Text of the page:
Thursday, 26 September 2013

Exclusive Q&A with Jane Ray, Children's Author and Illustrator

What gave you the idea for this collection of stories?

I’ve always been a collector – not expensive things like vintage cars or crystal ornaments, but everyday bits and pieces: shells and feathers, useful pieces of string and jam jars. I also collect stories and when I had so many that I’d run out of space in my head to keep them, I decided to write them down and turn them into books.

What did you like most about working on this collection – the stories or the artwork?

It was a delight to retell these stories – some old and traditional, some mythic and legendary, fairy tales, folk tales and made-up tales. The variety of characters is immense: good and bad, trickster and magician, prince and pauper. It was wonderful to be able to illustrate them too, and I decided that instead of working in watercolour and collage as usual, I would return to a technique that I had first tried as a teenager.

All the illustrations in these books are done on scraperboard or scratchboard, where board is coated with finely ground white clay and then covered in a layer of black Indian ink. The image is created by scratching, with a sharp stylus, through the black ink to the white clay layer below. The result is almost like an engraving. The pictures are very small, which leads you, as an illustrator, to think in terms of tiny details that might be missed in a bigger picture.

You’ve described the scraperboard technique, but there is a fantastic variety of artwork in the book – with amazing colours. How did this come about?

The stories come from many different countries and cultures, and this gave me the added creative thrill of incorporating traditional patterns from Africa, Inuit animal carvings or elements of Japanese woodblock prints into the illustrations. David Bennett at Boxer Books then worked his magic with the images, enlarging, adding colour, cropping and generally ‘playing around’ with both the illustrations and the look and ‘feel’ of the books, until we felt we had made something really special.

What is your favourite story in the collection and why? And favourite picture?

I really like Mulungu Paints the Birds – it's funny and charming and I’d never seen it before I researched this book. My favourite picture? I think it’s The Owl and the Pussy Cat dancing together hand in hand by moonlight on p.47. I love the simple happiness of the image, and I was quite pleased with how I managed to get the cat's stance and the moonlit edges of the creatures.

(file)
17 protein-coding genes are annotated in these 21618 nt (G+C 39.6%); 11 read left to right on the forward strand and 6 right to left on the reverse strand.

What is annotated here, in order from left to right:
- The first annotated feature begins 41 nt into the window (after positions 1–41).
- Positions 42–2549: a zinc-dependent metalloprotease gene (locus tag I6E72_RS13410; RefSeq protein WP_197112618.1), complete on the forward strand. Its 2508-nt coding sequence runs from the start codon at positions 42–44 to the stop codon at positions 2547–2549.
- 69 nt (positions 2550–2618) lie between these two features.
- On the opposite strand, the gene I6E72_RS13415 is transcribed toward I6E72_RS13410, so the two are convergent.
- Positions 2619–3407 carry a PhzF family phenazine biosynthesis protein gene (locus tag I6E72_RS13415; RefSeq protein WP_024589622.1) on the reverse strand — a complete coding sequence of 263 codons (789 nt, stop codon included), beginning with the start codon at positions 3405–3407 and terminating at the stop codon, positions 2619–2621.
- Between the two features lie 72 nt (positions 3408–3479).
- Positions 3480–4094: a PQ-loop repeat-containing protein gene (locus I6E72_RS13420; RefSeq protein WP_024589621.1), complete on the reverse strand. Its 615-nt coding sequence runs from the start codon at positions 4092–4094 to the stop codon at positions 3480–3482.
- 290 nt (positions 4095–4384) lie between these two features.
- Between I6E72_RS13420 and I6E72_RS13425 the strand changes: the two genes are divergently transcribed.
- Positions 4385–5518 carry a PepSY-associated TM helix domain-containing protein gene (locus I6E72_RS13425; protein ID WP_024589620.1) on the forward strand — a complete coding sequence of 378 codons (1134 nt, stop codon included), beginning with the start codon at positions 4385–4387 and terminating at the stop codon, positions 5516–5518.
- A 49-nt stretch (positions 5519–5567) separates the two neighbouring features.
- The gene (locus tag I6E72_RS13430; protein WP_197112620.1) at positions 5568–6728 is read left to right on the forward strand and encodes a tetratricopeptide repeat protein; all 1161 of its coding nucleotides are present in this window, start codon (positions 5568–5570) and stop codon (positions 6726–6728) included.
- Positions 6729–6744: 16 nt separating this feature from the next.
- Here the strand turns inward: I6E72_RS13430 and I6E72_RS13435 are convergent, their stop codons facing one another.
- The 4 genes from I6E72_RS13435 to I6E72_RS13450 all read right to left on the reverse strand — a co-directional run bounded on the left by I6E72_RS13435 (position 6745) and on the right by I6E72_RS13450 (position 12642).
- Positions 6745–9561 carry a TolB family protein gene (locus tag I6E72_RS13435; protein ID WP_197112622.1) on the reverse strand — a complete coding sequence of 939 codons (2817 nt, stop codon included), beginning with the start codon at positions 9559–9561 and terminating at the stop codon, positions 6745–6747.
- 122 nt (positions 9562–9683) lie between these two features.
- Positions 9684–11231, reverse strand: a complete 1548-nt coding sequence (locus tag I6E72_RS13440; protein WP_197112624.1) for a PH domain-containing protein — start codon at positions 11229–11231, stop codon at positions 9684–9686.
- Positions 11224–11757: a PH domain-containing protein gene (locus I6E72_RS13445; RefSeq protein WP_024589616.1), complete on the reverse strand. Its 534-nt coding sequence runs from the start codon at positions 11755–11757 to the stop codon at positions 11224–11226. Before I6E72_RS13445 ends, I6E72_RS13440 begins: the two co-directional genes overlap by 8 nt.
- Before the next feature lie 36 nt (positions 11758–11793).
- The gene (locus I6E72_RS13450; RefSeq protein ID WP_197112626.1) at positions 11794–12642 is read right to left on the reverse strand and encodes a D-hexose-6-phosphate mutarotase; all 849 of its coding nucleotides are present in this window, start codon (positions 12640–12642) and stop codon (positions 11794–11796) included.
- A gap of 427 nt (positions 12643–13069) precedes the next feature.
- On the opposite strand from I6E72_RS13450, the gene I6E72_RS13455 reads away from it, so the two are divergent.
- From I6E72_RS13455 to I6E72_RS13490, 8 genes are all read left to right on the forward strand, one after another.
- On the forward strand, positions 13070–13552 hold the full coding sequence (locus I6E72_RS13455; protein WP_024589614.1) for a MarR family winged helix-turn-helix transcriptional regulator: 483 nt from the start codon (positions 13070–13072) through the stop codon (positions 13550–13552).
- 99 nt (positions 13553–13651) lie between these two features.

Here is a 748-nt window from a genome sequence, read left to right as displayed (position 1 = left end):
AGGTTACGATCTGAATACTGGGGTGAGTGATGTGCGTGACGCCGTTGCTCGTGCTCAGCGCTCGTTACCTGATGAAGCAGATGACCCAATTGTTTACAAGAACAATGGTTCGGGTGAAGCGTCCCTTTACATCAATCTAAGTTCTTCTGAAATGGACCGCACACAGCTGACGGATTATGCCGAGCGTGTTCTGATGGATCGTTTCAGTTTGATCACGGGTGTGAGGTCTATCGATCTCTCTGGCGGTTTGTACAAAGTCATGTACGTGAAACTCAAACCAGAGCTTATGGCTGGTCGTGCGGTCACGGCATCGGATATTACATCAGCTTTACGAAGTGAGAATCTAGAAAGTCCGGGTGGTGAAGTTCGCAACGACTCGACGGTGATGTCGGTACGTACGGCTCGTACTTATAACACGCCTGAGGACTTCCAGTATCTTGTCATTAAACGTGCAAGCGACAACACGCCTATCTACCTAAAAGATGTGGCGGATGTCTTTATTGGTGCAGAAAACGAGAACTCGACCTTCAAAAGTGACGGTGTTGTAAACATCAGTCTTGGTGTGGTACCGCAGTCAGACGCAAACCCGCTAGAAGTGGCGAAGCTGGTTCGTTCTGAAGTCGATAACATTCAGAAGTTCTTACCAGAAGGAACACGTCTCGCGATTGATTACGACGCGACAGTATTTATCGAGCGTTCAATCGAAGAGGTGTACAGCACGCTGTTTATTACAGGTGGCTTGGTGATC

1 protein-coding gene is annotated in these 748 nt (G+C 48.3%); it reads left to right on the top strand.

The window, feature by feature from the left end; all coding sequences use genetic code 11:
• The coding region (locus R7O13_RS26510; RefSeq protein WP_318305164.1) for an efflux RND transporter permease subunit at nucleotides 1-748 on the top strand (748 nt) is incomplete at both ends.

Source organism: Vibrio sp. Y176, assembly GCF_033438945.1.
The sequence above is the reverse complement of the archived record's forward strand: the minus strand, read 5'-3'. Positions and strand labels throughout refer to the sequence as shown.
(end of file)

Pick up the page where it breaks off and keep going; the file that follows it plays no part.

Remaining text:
What do you think makes a good story?

Light and shade - contrast. The stories that hold your attention are the ones where you want to know what happens next, where you care about the characters and their destiny. You want them to overcome danger and attain happiness or peace. A story that is too happy is often bland and uninvolving – we all like a bit of drama! Having said all that I realise that my favourite story – Mulungu – isn’t  really dramatic at all!  I guess humour and an acknowledgement of human/animal failing makes a good story too.

Where can fans of your work find out more about you and your work?

I have a website which I have rather neglected recently but I am about to update it. It's still worth having a look because there is a lot of stuff there. Also there is information about me on my publishers website – Orchard Books, Walker Books, Frances Lincoln ...

Can you sum up ‘The Story Collector’ is only 3 words?

Book of Delights!


‘The Story Collector: The Emperor’s Nightingale and Other Feathery Tales’

By Jane Ray
Published by Boxer Books
RRP £12.99 (large format hardback)
ISBN 9781907152597
Reviewed by Lynsey Evans

This is the first edition in a new series of tales re-told and illustrated by Jane Ray. And what a great collection it is! There are fairy tales, myths, traditional tales, folk tales and legends, some you’ll know as classics or favourites and some that are lesser known – something for everyone!

What makes this book amazing is the artwork. Just wow! Jane has used a scraperboard technique for the first time to illustrate a book. These are originally black and white minature pieces of art, which have been blown up and produced in a variety of colours throughout the book to a dramatic and beautiful effect! It looks and feels like a very special book, you can see the care and attention that has gone into it. It's like holding a little bit of art!

This is a great book to read and would also make a fab present for any avid reader.

Highly recommended for readers aged 8+

Thanks to Jane for answering our questions!

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